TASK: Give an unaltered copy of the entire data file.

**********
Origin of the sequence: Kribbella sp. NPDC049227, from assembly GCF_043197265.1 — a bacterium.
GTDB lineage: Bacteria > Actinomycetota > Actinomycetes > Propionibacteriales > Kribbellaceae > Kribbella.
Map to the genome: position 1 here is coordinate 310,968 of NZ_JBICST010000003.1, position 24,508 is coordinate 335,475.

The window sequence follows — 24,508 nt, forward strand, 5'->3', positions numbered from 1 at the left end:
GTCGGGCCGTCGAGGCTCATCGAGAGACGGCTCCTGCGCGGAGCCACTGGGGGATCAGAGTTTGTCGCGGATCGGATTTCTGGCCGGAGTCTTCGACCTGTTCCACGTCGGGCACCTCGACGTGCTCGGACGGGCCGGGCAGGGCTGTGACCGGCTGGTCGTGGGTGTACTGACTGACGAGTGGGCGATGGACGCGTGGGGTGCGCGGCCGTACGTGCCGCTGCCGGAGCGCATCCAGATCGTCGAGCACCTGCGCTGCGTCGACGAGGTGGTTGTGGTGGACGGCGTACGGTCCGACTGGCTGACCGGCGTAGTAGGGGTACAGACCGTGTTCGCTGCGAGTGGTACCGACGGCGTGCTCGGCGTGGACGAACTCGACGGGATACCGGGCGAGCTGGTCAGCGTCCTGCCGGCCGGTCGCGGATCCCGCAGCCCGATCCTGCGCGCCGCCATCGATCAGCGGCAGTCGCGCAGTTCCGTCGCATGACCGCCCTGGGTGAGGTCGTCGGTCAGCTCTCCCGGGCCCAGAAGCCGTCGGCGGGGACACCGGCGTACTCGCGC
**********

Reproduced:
Origin of the sequence: Kribbella sp. NPDC049227, from assembly GCF_043197265.1 — a bacterium.
GTDB lineage: Bacteria > Actinomycetota > Actinomycetes > Propionibacteriales > Kribbellaceae > Kribbella.
Map to the genome: position 1 here is coordinate 310,968 of NZ_JBICST010000003.1, position 24,508 is coordinate 335,475.

The window sequence follows — 24,508 nt, forward strand, 5'->3', positions numbered from 1 at the left end:
GTCGGGCCGTCGAGGCTCATCGAGAGACGGCTCCTGCGCGGAGCCACTGGGGGATCAGAGTTTGTCGCGGATCGGATTTCTGGCCGGAGTCTTCGACCTGTTCCACGTCGGGCACCTCGACGTGCTCGGACGGGCCGGGCAGGGCTGTGACCGGCTGGTCGTGGGTGTACTGACTGACGAGTGGGCGATGGACGCGTGGGGTGCGCGGCCGTACGTGCCGCTGCCGGAGCGCATCCAGATCGTCGAGCACCTGCGCTGCGTCGACGAGGTGGTTGTGGTGGACGGCGTACGGTCCGACTGGCTGACCGGCGTAGTAGGGGTACAGACCGTGTTCGCTGCGAGTGGTACCGACGGCGTGCTCGGCGTGGACGAACTCGACGGGATACCGGGCGAGCTGGTCAGCGTCCTGCCGGCCGGTCGCGGATCCCGCAGCCCGATCCTGCGCGCCGCCATCGATCAGCGGCAGTCGCGCAGTTCCGTCGCATGACCGCCCTGGGTGAGGTCGTCGGTCAGCTCTCCCGGGCCCAGAAGCCGTCGGCGGGGACACCGGCGTACTCGCGC